Digitalization in the water and wastewater industries is the next big IoT thing!

Digitalization in the water and wastewater treatment industries is an emerging technology market area, forecast to grow to $2 billion by 2030.

Cleaver data loggers with intelligent sensors will make up the wider application of IoT devices in cities. The hype around them is growing. Old style huge wired SCADA systems will slowly die under the push of upcomming new technologies.

Low power wireless technoligies like NB-IoT, Cat-M1 and LoRa are helping in that direction.

Digital water
Digitalization is comming in water industry

The solutions required are already in use in other industries, but now are being adopted by water and wastewater companies at a municipal level, according to a new report released by research firm IDTechEx.

What is the industry?

The World Health Organisation said in 2019 that 71% of the world’s population have access to clean water. There is a direct impact on the consumer, and many companies must meet targets and goals set by their country or industry body.

However, unlike the oil and gas industry, the water industry is behind with its uptake of digitisation and in the monitoring of networks in many countries across the globe. With water shortages occurring across some countries – e.g. Cape Town, South Africa in 2018 or Pernik in Bulgaria 2020 – there is a real need to better monitor the usage, supply, and treatment of both supply water and waste-water networks. To achieve these goals, the water industry must digitize, and use smart combinations of data loggers and sensors across all areas of its water networks.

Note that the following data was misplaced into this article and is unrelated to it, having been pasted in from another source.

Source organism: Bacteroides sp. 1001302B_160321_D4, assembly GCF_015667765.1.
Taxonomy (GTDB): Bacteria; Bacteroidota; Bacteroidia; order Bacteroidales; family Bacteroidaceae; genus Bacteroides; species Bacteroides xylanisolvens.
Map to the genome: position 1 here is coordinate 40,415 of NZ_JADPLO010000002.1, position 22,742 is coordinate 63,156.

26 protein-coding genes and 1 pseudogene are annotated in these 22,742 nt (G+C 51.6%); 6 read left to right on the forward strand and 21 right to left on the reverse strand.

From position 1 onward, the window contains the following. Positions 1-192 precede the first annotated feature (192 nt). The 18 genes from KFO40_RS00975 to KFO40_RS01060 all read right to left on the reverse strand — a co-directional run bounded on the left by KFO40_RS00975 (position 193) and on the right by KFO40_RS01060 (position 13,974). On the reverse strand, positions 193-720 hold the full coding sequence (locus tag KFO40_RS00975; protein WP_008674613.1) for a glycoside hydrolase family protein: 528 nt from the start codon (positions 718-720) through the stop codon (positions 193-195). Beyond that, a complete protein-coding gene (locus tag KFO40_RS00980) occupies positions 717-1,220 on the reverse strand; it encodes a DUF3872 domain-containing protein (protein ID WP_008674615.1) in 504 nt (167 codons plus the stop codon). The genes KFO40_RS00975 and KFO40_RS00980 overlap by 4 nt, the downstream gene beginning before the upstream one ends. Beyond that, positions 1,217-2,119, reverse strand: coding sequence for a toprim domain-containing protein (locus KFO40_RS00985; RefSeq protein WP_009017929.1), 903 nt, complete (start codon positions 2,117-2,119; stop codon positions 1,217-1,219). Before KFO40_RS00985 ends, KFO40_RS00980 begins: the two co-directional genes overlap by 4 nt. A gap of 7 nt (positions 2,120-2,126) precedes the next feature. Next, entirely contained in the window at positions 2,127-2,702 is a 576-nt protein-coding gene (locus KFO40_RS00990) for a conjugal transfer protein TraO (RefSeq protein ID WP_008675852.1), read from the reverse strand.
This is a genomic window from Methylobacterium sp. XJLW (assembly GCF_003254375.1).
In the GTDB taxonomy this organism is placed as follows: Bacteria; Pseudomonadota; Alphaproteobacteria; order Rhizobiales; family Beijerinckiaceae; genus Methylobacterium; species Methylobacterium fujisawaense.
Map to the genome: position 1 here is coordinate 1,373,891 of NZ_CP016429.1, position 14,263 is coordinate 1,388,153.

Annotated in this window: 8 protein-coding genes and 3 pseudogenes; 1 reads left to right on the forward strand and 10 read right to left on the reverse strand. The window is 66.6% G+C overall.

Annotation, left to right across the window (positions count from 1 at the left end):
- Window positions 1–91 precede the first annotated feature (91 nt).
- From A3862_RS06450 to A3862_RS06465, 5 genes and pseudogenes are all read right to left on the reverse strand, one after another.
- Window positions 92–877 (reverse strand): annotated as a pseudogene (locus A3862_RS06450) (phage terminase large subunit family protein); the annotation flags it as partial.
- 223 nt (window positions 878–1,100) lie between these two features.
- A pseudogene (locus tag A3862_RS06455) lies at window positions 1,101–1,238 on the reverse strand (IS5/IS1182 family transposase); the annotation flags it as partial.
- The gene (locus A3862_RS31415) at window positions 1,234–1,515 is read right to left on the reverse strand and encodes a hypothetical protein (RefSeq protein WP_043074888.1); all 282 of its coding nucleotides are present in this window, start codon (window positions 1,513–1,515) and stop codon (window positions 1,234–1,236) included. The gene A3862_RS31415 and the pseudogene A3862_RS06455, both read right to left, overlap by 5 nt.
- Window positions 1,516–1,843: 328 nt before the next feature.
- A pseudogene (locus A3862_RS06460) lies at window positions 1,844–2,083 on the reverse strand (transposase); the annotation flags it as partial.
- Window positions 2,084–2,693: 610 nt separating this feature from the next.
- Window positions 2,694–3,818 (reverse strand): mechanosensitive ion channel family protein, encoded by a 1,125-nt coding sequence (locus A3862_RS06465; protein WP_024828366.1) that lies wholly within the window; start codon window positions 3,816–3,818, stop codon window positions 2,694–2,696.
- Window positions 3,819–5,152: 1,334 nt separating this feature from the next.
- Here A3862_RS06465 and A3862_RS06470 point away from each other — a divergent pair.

Many water and wastewater networks are currently not digitizsed. People still collect manually samples, bring them to the lab, analyze data, and provide reports in weeks to the population and business use. These results are used to meet pollution requirements, policy limits, and ensure that the treatment of both water and wastewater plants are running correctly.

Remote water metering and monitoring
Low power Iot driven digital water solutions are comming